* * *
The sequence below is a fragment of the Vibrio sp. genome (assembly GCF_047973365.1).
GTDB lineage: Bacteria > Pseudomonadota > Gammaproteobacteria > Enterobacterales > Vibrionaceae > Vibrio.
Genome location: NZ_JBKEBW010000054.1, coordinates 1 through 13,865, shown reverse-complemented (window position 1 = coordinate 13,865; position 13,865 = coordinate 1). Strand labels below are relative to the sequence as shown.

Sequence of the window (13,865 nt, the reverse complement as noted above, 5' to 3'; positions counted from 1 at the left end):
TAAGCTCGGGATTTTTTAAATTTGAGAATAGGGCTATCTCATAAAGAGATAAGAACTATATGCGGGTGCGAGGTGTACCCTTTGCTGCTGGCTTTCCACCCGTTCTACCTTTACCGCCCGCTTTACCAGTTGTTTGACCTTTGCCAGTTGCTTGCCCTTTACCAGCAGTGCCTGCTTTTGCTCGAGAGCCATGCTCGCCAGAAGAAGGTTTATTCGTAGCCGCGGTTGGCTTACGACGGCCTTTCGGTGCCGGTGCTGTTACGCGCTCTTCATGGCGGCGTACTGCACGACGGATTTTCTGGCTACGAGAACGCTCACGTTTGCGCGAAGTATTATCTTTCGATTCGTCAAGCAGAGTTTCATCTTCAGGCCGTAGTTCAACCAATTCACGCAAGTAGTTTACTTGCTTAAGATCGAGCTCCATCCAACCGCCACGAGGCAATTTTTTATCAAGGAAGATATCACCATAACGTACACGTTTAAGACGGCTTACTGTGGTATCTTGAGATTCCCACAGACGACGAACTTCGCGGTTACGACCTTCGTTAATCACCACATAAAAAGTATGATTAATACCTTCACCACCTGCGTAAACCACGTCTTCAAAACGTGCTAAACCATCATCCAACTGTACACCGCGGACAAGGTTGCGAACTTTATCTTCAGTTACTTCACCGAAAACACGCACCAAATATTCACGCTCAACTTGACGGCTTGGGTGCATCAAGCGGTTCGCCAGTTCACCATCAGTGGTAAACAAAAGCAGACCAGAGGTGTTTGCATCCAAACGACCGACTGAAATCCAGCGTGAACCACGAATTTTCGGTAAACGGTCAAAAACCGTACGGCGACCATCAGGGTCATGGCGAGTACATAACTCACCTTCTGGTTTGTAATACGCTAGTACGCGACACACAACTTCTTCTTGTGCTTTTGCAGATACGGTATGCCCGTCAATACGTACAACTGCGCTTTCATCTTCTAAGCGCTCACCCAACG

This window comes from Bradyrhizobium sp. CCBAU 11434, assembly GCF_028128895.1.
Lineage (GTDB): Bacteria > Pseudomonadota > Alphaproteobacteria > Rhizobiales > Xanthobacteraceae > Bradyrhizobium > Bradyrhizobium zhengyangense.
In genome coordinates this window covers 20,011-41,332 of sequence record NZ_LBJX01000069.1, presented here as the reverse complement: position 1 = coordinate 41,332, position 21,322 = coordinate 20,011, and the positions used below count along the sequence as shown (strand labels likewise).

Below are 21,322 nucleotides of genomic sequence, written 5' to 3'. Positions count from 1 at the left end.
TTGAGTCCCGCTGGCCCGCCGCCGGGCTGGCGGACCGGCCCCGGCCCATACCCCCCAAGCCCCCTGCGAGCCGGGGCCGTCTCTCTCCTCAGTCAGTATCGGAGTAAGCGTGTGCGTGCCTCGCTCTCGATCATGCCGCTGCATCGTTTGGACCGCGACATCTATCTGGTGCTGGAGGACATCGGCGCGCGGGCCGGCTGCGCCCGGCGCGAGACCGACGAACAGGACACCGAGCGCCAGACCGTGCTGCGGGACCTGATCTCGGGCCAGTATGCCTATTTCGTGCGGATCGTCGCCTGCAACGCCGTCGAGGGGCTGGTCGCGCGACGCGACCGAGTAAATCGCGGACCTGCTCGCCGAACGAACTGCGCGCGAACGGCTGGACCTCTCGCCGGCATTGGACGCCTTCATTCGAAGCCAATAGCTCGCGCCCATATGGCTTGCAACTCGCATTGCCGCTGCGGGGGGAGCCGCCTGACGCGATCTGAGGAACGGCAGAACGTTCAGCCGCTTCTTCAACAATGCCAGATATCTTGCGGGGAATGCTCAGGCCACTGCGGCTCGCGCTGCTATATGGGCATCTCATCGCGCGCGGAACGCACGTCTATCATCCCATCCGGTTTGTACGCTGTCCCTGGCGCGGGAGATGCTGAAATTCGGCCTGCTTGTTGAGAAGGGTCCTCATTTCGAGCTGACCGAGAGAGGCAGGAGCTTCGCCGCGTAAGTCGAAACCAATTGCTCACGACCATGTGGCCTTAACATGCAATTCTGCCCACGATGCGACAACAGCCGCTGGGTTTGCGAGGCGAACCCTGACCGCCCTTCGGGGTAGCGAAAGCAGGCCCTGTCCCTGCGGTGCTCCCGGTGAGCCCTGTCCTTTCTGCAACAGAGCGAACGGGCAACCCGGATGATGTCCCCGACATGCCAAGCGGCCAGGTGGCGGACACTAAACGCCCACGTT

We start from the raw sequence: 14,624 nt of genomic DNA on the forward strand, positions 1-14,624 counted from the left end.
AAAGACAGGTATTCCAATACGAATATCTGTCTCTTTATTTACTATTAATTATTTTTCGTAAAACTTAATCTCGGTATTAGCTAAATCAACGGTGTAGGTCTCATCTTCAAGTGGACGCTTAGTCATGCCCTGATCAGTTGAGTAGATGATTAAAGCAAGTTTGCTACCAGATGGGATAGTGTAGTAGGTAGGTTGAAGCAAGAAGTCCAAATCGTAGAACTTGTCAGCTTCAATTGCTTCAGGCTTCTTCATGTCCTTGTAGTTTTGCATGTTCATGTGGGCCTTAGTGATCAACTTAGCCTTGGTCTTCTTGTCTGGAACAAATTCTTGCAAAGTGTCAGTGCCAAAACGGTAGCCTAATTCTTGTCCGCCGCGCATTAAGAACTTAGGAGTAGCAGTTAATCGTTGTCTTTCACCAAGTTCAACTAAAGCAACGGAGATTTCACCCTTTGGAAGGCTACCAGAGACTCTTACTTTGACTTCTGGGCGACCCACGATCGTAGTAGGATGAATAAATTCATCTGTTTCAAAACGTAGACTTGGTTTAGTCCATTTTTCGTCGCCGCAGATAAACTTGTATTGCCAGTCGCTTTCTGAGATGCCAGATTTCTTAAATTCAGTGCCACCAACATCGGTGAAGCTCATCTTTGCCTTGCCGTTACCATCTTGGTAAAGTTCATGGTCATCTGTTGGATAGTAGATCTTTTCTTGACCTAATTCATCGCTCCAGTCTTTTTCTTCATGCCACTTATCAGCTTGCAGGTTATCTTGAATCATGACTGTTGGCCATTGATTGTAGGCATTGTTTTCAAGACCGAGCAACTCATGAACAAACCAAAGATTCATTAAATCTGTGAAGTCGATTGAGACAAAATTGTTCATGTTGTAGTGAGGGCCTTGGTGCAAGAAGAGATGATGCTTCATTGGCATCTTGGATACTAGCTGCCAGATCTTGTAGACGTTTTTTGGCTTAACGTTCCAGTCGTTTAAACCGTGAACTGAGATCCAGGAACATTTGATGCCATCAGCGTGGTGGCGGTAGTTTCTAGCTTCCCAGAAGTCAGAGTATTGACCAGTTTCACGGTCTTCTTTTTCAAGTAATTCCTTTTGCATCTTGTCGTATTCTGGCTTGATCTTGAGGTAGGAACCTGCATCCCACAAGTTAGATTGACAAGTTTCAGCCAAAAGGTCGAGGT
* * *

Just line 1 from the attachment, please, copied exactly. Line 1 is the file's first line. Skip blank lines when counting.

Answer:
The sequence below is a fragment of the Vibrio sp. genome (assembly GCF_047973365.1).